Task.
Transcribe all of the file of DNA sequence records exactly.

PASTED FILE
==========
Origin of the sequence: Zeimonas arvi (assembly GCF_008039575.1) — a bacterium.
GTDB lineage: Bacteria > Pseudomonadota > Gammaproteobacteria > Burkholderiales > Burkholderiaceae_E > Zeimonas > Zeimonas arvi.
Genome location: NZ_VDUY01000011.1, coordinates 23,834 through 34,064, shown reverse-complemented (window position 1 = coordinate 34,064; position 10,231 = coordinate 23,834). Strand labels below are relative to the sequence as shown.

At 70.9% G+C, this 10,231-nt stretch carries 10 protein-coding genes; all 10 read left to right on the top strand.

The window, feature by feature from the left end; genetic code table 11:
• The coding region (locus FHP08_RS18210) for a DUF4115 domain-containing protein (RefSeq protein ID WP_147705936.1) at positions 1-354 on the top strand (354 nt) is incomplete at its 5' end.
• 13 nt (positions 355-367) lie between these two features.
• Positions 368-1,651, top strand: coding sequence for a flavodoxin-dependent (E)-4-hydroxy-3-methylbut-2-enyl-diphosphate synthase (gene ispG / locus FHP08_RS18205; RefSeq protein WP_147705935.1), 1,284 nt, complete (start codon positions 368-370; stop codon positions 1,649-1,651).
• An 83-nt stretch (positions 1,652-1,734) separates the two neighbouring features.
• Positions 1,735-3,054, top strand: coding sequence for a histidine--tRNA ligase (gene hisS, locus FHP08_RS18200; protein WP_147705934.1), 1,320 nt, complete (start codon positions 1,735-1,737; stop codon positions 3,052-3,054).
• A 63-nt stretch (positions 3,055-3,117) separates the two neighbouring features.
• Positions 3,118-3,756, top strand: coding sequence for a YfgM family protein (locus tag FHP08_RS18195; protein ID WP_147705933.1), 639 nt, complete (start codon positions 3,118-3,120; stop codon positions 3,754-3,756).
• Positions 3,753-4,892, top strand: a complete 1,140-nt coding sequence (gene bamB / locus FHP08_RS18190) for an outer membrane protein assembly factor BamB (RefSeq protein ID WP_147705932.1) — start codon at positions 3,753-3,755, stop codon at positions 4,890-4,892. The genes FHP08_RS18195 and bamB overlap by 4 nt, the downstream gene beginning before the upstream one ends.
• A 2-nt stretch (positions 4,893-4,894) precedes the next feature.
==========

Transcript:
Origin of the sequence: Zeimonas arvi (assembly GCF_008039575.1) — a bacterium.
GTDB lineage: Bacteria > Pseudomonadota > Gammaproteobacteria > Burkholderiales > Burkholderiaceae_E > Zeimonas > Zeimonas arvi.
Genome location: NZ_VDUY01000011.1, coordinates 23,834 through 34,064, shown reverse-complemented (window position 1 = coordinate 34,064; position 10,231 = coordinate 23,834). Strand labels below are relative to the sequence as shown.

At 70.9% G+C, this 10,231-nt stretch carries 10 protein-coding genes; all 10 read left to right on the top strand.

The window, feature by feature from the left end; genetic code table 11:
• The coding region (locus FHP08_RS18210) for a DUF4115 domain-containing protein (RefSeq protein ID WP_147705936.1) at positions 1-354 on the top strand (354 nt) is incomplete at its 5' end.
• 13 nt (positions 355-367) lie between these two features.
• Positions 368-1,651, top strand: coding sequence for a flavodoxin-dependent (E)-4-hydroxy-3-methylbut-2-enyl-diphosphate synthase (gene ispG / locus FHP08_RS18205; RefSeq protein WP_147705935.1), 1,284 nt, complete (start codon positions 368-370; stop codon positions 1,649-1,651).
• An 83-nt stretch (positions 1,652-1,734) separates the two neighbouring features.
• Positions 1,735-3,054, top strand: coding sequence for a histidine--tRNA ligase (gene hisS, locus FHP08_RS18200; protein WP_147705934.1), 1,320 nt, complete (start codon positions 1,735-1,737; stop codon positions 3,052-3,054).
• A 63-nt stretch (positions 3,055-3,117) separates the two neighbouring features.
• Positions 3,118-3,756, top strand: coding sequence for a YfgM family protein (locus tag FHP08_RS18195; protein ID WP_147705933.1), 639 nt, complete (start codon positions 3,118-3,120; stop codon positions 3,754-3,756).
• Positions 3,753-4,892, top strand: a complete 1,140-nt coding sequence (gene bamB / locus FHP08_RS18190) for an outer membrane protein assembly factor BamB (RefSeq protein ID WP_147705932.1) — start codon at positions 3,753-3,755, stop codon at positions 4,890-4,892. The genes FHP08_RS18195 and bamB overlap by 4 nt, the downstream gene beginning before the upstream one ends.
• A 2-nt stretch (positions 4,893-4,894) precedes the next feature.